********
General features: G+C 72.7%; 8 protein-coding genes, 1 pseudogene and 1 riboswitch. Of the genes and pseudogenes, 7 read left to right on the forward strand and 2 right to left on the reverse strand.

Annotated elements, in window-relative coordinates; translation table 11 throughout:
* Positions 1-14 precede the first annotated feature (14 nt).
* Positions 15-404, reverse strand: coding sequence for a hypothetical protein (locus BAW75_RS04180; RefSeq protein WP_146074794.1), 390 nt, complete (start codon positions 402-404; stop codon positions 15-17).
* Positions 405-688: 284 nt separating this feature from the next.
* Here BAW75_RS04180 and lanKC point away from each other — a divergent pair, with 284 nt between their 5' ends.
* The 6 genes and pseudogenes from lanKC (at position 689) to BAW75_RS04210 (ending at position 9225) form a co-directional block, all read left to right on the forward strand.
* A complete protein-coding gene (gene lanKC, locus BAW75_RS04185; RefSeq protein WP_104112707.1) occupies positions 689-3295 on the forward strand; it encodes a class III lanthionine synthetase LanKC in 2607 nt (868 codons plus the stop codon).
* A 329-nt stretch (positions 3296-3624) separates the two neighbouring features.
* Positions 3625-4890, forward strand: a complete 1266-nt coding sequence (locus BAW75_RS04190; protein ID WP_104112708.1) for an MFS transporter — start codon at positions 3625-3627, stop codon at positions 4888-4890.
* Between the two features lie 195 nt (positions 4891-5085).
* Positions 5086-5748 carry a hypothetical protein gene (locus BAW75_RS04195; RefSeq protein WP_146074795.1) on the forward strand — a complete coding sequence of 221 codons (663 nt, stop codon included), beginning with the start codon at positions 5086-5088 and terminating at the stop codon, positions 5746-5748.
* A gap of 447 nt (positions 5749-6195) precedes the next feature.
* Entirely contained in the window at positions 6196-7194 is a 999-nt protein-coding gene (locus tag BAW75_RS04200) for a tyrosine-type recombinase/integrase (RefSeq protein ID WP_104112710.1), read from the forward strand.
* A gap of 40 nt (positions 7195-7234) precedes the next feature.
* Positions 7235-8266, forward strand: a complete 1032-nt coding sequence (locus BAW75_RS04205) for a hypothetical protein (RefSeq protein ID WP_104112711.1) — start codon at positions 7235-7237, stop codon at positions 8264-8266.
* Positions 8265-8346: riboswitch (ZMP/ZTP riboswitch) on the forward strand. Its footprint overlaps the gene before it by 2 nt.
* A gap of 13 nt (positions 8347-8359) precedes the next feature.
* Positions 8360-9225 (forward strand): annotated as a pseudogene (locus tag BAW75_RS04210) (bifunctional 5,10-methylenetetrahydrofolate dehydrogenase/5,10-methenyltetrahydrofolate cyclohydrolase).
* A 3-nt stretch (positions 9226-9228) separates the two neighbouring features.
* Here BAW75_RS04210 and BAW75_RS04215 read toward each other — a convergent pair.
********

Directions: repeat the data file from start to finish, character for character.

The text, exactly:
General features: G+C 72.7%; 8 protein-coding genes, 1 pseudogene and 1 riboswitch. Of the genes and pseudogenes, 7 read left to right on the forward strand and 2 right to left on the reverse strand.

Annotated elements, in window-relative coordinates; translation table 11 throughout:
* Positions 1-14 precede the first annotated feature (14 nt).
* Positions 15-404, reverse strand: coding sequence for a hypothetical protein (locus BAW75_RS04180; RefSeq protein WP_146074794.1), 390 nt, complete (start codon positions 402-404; stop codon positions 15-17).
* Positions 405-688: 284 nt separating this feature from the next.
* Here BAW75_RS04180 and lanKC point away from each other — a divergent pair, with 284 nt between their 5' ends.
* The 6 genes and pseudogenes from lanKC (at position 689) to BAW75_RS04210 (ending at position 9225) form a co-directional block, all read left to right on the forward strand.
* A complete protein-coding gene (gene lanKC, locus BAW75_RS04185; RefSeq protein WP_104112707.1) occupies positions 689-3295 on the forward strand; it encodes a class III lanthionine synthetase LanKC in 2607 nt (868 codons plus the stop codon).
* A 329-nt stretch (positions 3296-3624) separates the two neighbouring features.
* Positions 3625-4890, forward strand: a complete 1266-nt coding sequence (locus BAW75_RS04190; protein ID WP_104112708.1) for an MFS transporter — start codon at positions 3625-3627, stop codon at positions 4888-4890.
* Between the two features lie 195 nt (positions 4891-5085).
* Positions 5086-5748 carry a hypothetical protein gene (locus BAW75_RS04195; RefSeq protein WP_146074795.1) on the forward strand — a complete coding sequence of 221 codons (663 nt, stop codon included), beginning with the start codon at positions 5086-5088 and terminating at the stop codon, positions 5746-5748.
* A gap of 447 nt (positions 5749-6195) precedes the next feature.
* Entirely contained in the window at positions 6196-7194 is a 999-nt protein-coding gene (locus tag BAW75_RS04200) for a tyrosine-type recombinase/integrase (RefSeq protein ID WP_104112710.1), read from the forward strand.
* A gap of 40 nt (positions 7195-7234) precedes the next feature.
* Positions 7235-8266, forward strand: a complete 1032-nt coding sequence (locus BAW75_RS04205) for a hypothetical protein (RefSeq protein ID WP_104112711.1) — start codon at positions 7235-7237, stop codon at positions 8264-8266.
* Positions 8265-8346: riboswitch (ZMP/ZTP riboswitch) on the forward strand. Its footprint overlaps the gene before it by 2 nt.
* A gap of 13 nt (positions 8347-8359) precedes the next feature.
* Positions 8360-9225 (forward strand): annotated as a pseudogene (locus tag BAW75_RS04210) (bifunctional 5,10-methylenetetrahydrofolate dehydrogenase/5,10-methenyltetrahydrofolate cyclohydrolase).
* A 3-nt stretch (positions 9226-9228) separates the two neighbouring features.
* Here BAW75_RS04210 and BAW75_RS04215 read toward each other — a convergent pair.